As I have aged, I have gained a respect and curiosity for those who have come before me. I have become interested in learning about my ancestors. I kick myself now for not being interested when I was young. So many people then could have told me so much, but now that knowledge is lost.
I think I became seriously interested in researching my family’s history after my father and three of my grandparents had passed away. It was the year 2000 or 2001. My only remaining grandparent at the time was my mother’s mother, Sadie (Thomas) Blake. I asked her about her parents but she said she knew nothing and had no interest in knowing anything.
That attitude came from the fact that she and her younger brother, Pat, were put in an orphanage when they were young. She had older siblings that did not suffer the same fate and I assume she was still bitter towards her parents for doing that to her. I don’t know the reason. Perhaps it was during the great depression and her parents were desperate.
I did manage to get some information at that time, although I don’t remember from where it came. I obtained photo copies of several important documents from both sides of my family. These documents had useful information but some also complicated my research.
For example, one document was my father’s mother’s passport. Elizabeth Höffler came to the United States when she was three years old with her mother, Eva. My grandma had told me years ago that she was from Hungary but her passport said she and her mom were both from Yugoslavia. Another problem was the spelling of the last name. The document spells the last name as Höfler in two places, with one “f,” but the signature is “Höffler.”
A couple of years ago I was able to clear up some confusion with the help of a Serbian coworker. She explained that many Hungarians lived in Yugoslavia at the time. She also pointed out that the alphabet is different there and the name was probably translated during their trip out of the country and the spelling was arbitrary. In fact, she said my grandmother’s name was really “Erzabeth” or something like that. My uncle also said that the time was just after World War One and Hungary did not really exist as a functioning country so it is possible that they entered Yugoslavia to get the proper paperwork to leave for America. What throws doubt on that theory is the fact that her Certificate of Naturalization in 1943 lists her as Yugoslavian. Since she was an adult at that time she probably would have corrected that if it was wrong.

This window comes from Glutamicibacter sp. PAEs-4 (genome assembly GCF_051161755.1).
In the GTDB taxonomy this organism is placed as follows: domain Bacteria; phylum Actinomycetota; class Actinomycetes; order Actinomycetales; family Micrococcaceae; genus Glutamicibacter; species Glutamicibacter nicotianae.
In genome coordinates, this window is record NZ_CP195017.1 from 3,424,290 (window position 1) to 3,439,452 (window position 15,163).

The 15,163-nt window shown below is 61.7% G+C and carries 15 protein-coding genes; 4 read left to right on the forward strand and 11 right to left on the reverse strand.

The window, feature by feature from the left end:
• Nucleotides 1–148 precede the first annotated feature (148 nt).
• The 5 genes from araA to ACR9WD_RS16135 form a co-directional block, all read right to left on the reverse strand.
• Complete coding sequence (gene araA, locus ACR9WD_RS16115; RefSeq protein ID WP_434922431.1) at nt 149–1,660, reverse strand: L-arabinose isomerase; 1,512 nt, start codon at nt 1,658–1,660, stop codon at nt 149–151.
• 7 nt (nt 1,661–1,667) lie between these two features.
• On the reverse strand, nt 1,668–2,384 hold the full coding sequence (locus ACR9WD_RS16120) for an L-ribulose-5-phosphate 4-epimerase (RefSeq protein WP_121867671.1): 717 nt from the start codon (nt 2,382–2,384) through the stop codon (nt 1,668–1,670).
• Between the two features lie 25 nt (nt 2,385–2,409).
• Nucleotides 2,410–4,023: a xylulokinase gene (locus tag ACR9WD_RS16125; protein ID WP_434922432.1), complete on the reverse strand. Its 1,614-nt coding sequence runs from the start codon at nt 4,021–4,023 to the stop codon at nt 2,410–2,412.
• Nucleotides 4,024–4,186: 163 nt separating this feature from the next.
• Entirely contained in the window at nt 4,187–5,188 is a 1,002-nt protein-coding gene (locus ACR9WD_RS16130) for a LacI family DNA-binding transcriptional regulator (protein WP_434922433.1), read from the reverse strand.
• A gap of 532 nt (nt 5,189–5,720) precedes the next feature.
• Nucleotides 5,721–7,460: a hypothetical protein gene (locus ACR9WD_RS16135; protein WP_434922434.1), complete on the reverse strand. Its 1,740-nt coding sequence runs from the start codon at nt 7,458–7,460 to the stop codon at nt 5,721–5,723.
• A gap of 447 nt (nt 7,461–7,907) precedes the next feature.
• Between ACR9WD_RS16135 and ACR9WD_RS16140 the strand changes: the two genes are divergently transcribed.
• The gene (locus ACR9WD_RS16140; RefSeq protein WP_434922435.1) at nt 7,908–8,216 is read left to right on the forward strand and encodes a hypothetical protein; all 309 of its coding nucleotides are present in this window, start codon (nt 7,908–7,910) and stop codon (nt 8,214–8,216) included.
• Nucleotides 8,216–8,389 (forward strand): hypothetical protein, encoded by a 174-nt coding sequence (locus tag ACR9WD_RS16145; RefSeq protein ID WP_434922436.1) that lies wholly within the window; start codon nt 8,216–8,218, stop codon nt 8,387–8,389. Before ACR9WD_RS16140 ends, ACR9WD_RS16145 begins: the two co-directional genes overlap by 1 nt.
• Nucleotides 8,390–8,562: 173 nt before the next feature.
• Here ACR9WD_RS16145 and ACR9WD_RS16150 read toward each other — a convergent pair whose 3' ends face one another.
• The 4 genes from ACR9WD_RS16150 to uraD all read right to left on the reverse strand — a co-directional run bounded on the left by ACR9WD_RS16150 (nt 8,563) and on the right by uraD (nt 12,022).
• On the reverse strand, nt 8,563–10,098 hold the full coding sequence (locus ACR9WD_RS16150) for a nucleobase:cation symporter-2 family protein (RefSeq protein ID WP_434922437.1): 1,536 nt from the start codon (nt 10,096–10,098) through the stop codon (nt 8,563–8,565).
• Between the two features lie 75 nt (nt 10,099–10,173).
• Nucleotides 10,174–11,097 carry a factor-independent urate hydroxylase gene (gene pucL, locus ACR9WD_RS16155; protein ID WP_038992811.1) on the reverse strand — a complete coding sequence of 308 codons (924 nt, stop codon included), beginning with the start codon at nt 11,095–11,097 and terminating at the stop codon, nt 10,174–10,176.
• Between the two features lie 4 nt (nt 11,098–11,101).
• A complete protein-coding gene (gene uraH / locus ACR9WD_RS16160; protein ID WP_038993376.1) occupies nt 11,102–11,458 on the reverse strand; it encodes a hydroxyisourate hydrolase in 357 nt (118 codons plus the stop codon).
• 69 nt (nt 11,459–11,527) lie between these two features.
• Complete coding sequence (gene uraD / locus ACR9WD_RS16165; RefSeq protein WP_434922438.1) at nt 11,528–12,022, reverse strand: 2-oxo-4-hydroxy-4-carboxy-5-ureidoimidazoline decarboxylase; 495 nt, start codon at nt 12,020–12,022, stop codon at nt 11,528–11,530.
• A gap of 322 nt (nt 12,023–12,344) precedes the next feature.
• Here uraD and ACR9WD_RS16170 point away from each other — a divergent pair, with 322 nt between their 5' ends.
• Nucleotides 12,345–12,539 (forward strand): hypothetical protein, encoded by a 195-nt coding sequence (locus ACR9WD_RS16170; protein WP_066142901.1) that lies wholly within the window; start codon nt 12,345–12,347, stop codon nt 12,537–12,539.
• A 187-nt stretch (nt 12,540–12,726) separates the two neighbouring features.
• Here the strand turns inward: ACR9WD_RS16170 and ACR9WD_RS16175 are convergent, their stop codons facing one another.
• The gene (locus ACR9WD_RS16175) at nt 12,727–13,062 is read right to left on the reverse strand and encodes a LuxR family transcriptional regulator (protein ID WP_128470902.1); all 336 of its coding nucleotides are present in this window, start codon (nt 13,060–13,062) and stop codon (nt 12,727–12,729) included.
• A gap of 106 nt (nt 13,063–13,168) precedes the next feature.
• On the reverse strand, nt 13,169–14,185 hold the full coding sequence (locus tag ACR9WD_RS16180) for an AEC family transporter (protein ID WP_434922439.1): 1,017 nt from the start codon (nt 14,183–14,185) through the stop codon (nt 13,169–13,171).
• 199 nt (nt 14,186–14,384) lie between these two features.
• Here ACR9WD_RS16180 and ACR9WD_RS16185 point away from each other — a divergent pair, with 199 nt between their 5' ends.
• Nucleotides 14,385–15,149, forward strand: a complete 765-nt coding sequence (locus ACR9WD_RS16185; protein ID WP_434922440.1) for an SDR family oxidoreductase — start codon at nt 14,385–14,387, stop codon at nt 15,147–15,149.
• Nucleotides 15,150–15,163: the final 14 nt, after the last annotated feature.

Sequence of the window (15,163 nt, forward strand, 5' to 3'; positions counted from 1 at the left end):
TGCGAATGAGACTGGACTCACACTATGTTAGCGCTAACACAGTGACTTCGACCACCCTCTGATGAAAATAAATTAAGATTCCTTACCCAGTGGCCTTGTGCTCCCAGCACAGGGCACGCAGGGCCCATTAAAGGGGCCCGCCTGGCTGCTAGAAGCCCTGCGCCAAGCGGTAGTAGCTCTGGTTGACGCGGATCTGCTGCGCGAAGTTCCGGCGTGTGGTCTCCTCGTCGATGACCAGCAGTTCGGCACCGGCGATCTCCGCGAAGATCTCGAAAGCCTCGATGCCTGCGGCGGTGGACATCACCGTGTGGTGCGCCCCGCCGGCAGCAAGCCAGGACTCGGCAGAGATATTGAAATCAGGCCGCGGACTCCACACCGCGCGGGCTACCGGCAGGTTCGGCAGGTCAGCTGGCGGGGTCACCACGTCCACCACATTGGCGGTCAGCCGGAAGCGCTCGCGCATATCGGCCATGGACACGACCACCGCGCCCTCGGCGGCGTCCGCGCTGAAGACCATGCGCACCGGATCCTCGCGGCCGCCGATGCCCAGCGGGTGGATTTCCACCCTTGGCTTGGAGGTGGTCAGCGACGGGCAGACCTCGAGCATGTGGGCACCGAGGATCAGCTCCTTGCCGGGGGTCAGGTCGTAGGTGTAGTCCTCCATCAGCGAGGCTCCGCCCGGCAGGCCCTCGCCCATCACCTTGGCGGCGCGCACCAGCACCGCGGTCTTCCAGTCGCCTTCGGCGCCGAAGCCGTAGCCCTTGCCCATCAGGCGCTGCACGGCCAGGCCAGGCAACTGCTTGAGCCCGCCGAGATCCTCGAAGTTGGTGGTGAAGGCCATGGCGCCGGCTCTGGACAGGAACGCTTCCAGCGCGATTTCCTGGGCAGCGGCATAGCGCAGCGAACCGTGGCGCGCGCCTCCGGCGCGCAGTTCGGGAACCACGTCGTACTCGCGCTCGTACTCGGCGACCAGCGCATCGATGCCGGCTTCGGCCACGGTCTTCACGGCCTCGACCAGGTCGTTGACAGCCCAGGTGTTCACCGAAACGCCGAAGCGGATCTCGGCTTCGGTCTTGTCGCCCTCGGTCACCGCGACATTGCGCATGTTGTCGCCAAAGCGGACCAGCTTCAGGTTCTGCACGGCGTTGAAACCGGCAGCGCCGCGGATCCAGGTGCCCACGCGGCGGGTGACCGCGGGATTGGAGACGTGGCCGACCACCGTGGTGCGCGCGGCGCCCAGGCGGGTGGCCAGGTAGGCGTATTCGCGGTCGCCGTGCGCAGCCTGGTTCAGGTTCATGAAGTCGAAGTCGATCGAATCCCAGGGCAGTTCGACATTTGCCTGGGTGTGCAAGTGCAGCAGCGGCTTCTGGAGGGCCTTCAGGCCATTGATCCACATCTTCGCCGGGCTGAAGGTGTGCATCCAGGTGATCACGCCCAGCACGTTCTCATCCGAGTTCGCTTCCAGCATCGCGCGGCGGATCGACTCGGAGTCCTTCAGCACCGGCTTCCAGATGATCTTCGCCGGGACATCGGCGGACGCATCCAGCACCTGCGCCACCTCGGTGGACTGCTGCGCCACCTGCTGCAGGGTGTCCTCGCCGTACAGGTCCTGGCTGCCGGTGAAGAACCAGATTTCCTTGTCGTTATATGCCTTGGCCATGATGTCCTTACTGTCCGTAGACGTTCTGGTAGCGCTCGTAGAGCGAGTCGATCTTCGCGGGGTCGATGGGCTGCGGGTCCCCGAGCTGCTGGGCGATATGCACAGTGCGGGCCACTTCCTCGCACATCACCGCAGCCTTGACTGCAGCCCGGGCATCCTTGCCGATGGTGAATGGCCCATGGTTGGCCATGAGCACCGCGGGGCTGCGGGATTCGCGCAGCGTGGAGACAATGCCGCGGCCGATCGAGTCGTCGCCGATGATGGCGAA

Another problem is that Eva left with her three year old daughter but not her husband so I don’t know what her father’s name was nor do I know Eva’s maiden name. Perhaps Höffler is her maiden name and she was never married. My grandmother told me years ago her father was a German diplomat but my uncle said he was a German sailor. In either case, I was told he did not want to come to America and instead returned to Germany after the war.
On the other side of my family My mother’s father’s father was Irish and his mother was German. One document lists her as Tilly Williams and another as Matilda Bouer. Since her married name was Blake, one of those names is wrong or she was married to someone else first, which is probably unlikely since it was a hundred years ago and people didn’t get divorced like they do today, although her previous husband, if she had one, could have died.
These just illustrate some of the problems I had during my early research. It also is typical of geneology research in general. I have since encountered many conflicting documents that have complicated my research.
Another problem I ran into was finding information on my Grandmother’s parents, the ones who put her in an orphanage. In particular, her mother was listed on her delayed birth certificate as Rubina Slaughwhite, born in Marble Mountain, Canada. At the time, Google returned zero results for “Slaughwhite” or for “Marble Mountain” but Google was young at the time and there were far fewer web pages. Today I get 113 results and it asks if I mean “Slaunwhite” which I believe is the correct spelling. That spelling now produces 118,000 results. I also get 25,300,000 results for “Marble Mountain Canada.” What a difference 18 years makes.
I gave up my research for over a decade and when I started looking again I found more than I could have hoped for, at least on my mother’s side of the family. I uncovered many interesting stories along the way that I want to tell in future posts. One of those stories I wrote about a few years ago that you can read here. I hope you will join me for more.